Playing diversity football
Also startling for the league was the Mehri-Cochran demand that teams lose first-round draft choices for failures on the diversity frontier. The $200,000 fine levied against the Lions, and the $500,000 maximum for what the Lions did, are chump change to owners. Draft choices, however, are another matter.
So the league buckled with blinding speed, averting the suit and the draft-choice issue (at least for now). The mandatory interviews with black job candidates got most of the publicity, but those three committees will have a lot more to say. The settlement, if that is the right word, with Mehri and Cochran sets up monitoring programs and diversity structures that may hobble owners and management for years to come. That was the pattern in the racial settlement at Texaco, arranged in part by Mehri. Antipreference leaders Ward Connerly and Edward Blum called the bias claims against Texaco "specious," but the company settled for $176 million and many questionable diversity programs--such as tying executive pay to cooperation with diversity goals--rather than face a boycott and a tide of bad publicity.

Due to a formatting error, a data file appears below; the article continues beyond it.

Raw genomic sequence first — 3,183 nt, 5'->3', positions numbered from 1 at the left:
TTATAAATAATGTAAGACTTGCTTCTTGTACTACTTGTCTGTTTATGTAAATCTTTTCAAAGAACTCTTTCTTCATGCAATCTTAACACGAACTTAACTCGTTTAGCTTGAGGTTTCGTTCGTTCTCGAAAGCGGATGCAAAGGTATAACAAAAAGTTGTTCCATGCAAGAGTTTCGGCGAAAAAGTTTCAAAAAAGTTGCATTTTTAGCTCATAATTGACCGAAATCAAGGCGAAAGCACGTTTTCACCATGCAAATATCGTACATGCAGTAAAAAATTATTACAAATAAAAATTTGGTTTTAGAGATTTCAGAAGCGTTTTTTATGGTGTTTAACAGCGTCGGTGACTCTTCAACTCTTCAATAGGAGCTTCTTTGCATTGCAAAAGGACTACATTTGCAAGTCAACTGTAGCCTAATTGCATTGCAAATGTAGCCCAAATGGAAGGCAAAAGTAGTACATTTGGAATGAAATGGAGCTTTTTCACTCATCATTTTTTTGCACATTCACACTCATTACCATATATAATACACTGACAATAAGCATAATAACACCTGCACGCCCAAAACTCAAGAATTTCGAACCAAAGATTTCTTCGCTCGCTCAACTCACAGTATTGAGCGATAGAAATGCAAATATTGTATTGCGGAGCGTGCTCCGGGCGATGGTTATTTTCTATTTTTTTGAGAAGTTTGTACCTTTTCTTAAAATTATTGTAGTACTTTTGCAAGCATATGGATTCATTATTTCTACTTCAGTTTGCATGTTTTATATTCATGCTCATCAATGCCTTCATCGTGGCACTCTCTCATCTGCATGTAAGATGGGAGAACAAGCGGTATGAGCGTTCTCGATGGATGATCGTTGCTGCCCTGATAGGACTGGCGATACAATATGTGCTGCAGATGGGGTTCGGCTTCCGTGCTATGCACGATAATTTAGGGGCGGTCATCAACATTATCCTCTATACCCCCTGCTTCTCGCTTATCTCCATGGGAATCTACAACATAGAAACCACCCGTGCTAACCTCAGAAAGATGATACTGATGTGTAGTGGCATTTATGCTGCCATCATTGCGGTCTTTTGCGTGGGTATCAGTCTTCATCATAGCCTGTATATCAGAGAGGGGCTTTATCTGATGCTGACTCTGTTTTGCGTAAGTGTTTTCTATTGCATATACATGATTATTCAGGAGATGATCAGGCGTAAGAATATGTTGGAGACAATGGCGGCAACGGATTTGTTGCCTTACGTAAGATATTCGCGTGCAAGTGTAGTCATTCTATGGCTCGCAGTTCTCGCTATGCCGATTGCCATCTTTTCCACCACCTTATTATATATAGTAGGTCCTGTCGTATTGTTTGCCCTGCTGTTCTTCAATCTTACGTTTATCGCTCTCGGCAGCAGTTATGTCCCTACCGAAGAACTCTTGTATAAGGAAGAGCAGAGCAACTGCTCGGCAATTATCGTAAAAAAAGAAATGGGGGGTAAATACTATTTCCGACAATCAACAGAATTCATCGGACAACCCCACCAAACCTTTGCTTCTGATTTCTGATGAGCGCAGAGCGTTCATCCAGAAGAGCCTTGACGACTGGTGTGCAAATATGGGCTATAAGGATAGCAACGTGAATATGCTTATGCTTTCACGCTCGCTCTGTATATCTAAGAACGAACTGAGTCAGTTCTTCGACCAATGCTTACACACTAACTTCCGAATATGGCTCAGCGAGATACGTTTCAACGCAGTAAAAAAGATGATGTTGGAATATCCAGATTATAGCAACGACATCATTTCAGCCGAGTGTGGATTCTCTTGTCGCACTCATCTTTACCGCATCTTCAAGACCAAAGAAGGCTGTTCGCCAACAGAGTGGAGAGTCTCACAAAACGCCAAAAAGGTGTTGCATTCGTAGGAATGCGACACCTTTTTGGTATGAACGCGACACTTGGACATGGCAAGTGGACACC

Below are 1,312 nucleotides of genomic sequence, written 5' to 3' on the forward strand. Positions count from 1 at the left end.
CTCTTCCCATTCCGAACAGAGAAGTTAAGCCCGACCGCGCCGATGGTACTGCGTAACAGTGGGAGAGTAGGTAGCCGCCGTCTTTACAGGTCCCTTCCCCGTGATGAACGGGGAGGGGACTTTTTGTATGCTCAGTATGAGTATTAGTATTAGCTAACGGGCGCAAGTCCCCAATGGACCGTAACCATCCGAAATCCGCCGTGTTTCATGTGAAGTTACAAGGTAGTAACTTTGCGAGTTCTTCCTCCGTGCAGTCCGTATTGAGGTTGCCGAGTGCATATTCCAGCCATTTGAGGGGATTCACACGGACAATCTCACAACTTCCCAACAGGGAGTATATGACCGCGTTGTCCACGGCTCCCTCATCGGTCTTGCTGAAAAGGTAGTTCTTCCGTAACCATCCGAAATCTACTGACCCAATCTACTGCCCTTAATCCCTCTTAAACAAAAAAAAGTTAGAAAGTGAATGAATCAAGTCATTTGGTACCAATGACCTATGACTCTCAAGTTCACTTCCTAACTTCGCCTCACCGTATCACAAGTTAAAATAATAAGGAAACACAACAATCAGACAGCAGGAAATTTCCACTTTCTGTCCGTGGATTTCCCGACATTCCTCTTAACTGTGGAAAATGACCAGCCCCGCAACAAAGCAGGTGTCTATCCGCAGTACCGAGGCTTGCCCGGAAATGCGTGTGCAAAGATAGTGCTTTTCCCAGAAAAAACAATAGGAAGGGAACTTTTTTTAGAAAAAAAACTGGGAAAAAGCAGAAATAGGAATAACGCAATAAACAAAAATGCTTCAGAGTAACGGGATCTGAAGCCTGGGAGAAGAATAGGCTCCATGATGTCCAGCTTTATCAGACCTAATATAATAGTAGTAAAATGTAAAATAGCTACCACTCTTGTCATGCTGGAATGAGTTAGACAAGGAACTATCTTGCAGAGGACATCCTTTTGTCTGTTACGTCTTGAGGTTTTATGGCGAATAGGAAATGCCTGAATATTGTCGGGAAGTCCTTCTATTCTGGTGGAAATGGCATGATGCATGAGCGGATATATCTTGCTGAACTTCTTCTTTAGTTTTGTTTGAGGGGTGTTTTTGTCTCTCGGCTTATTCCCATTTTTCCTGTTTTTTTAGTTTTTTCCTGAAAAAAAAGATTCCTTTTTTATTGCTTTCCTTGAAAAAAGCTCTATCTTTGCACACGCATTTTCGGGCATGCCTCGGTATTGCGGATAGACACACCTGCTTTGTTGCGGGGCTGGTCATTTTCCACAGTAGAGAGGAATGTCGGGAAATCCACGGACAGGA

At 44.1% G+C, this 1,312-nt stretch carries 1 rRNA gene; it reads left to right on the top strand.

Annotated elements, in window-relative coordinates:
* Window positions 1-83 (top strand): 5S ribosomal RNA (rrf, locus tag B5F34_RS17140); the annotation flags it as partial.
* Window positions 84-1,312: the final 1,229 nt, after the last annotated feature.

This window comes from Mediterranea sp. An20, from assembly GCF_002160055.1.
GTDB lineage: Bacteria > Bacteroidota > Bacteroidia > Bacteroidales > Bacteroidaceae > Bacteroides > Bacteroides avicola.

Fast Company magazine reported that Mehri "is determined to reshape the companies that he sues" and that his settlements "often include substantial changes" beyond what a judge might impose. Does the NFL understand it is about to be reshaped?